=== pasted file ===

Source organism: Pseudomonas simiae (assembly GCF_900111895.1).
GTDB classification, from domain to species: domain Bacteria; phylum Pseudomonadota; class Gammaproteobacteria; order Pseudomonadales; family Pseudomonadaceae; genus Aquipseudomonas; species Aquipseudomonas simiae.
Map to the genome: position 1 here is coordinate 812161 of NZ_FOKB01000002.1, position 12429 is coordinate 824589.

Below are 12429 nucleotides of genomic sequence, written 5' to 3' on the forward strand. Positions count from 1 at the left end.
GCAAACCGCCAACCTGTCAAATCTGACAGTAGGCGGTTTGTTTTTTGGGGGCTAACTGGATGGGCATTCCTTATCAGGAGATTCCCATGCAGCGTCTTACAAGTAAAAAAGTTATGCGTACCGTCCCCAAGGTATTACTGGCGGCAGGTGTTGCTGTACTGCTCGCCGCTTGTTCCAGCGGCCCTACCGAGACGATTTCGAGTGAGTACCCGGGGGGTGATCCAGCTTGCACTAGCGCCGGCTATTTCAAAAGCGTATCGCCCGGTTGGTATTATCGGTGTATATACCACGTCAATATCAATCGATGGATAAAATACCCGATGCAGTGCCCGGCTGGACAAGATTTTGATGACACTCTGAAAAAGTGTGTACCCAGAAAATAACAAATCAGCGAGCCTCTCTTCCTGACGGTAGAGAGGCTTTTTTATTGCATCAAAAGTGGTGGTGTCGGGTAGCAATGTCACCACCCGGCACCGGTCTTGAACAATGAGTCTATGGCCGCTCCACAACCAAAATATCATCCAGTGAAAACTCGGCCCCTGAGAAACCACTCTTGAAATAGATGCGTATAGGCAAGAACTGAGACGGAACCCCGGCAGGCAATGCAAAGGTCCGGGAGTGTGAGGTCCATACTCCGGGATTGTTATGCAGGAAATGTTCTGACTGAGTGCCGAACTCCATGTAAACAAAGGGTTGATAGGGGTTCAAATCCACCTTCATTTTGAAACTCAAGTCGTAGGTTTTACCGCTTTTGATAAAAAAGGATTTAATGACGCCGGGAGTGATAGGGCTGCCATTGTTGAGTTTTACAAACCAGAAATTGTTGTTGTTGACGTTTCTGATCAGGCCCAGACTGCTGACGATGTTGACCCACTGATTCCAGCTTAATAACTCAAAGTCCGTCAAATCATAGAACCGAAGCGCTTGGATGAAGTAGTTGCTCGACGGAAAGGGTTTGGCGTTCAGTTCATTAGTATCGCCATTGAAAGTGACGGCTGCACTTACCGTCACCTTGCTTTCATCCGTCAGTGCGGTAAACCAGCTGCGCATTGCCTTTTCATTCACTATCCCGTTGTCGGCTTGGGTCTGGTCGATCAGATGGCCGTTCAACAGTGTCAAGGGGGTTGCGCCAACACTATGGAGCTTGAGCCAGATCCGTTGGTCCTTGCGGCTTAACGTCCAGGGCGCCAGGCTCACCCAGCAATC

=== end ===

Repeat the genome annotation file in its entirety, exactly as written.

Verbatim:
Source organism: Pseudomonas simiae (assembly GCF_900111895.1).
GTDB classification, from domain to species: domain Bacteria; phylum Pseudomonadota; class Gammaproteobacteria; order Pseudomonadales; family Pseudomonadaceae; genus Aquipseudomonas; species Aquipseudomonas simiae.
Map to the genome: position 1 here is coordinate 812161 of NZ_FOKB01000002.1, position 12429 is coordinate 824589.

Below are 12429 nucleotides of genomic sequence, written 5' to 3' on the forward strand. Positions count from 1 at the left end.
GCAAACCGCCAACCTGTCAAATCTGACAGTAGGCGGTTTGTTTTTTGGGGGCTAACTGGATGGGCATTCCTTATCAGGAGATTCCCATGCAGCGTCTTACAAGTAAAAAAGTTATGCGTACCGTCCCCAAGGTATTACTGGCGGCAGGTGTTGCTGTACTGCTCGCCGCTTGTTCCAGCGGCCCTACCGAGACGATTTCGAGTGAGTACCCGGGGGGTGATCCAGCTTGCACTAGCGCCGGCTATTTCAAAAGCGTATCGCCCGGTTGGTATTATCGGTGTATATACCACGTCAATATCAATCGATGGATAAAATACCCGATGCAGTGCCCGGCTGGACAAGATTTTGATGACACTCTGAAAAAGTGTGTACCCAGAAAATAACAAATCAGCGAGCCTCTCTTCCTGACGGTAGAGAGGCTTTTTTATTGCATCAAAAGTGGTGGTGTCGGGTAGCAATGTCACCACCCGGCACCGGTCTTGAACAATGAGTCTATGGCCGCTCCACAACCAAAATATCATCCAGTGAAAACTCGGCCCCTGAGAAACCACTCTTGAAATAGATGCGTATAGGCAAGAACTGAGACGGAACCCCGGCAGGCAATGCAAAGGTCCGGGAGTGTGAGGTCCATACTCCGGGATTGTTATGCAGGAAATGTTCTGACTGAGTGCCGAACTCCATGTAAACAAAGGGTTGATAGGGGTTCAAATCCACCTTCATTTTGAAACTCAAGTCGTAGGTTTTACCGCTTTTGATAAAAAAGGATTTAATGACGCCGGGAGTGATAGGGCTGCCATTGTTGAGTTTTACAAACCAGAAATTGTTGTTGTTGACGTTTCTGATCAGGCCCAGACTGCTGACGATGTTGACCCACTGATTCCAGCTTAATAACTCAAAGTCCGTCAAATCATAGAACCGAAGCGCTTGGATGAAGTAGTTGCTCGACGGAAAGGGTTTGGCGTTCAGTTCATTAGTATCGCCATTGAAAGTGACGGCTGCACTTACCGTCACCTTGCTTTCATCCGTCAGTGCGGTAAACCAGCTGCGCATTGCCTTTTCATTCACTATCCCGTTGTCGGCTTGGGTCTGGTCGATCAGATGGCCGTTCAACAGTGTCAAGGGGGTTGCGCCAACACTATGGAGCTTGAGCCAGATCCGTTGGTCCTTGCGGCTTAACGTCCAGGGCGCCAGGCTCACCCAGCAATC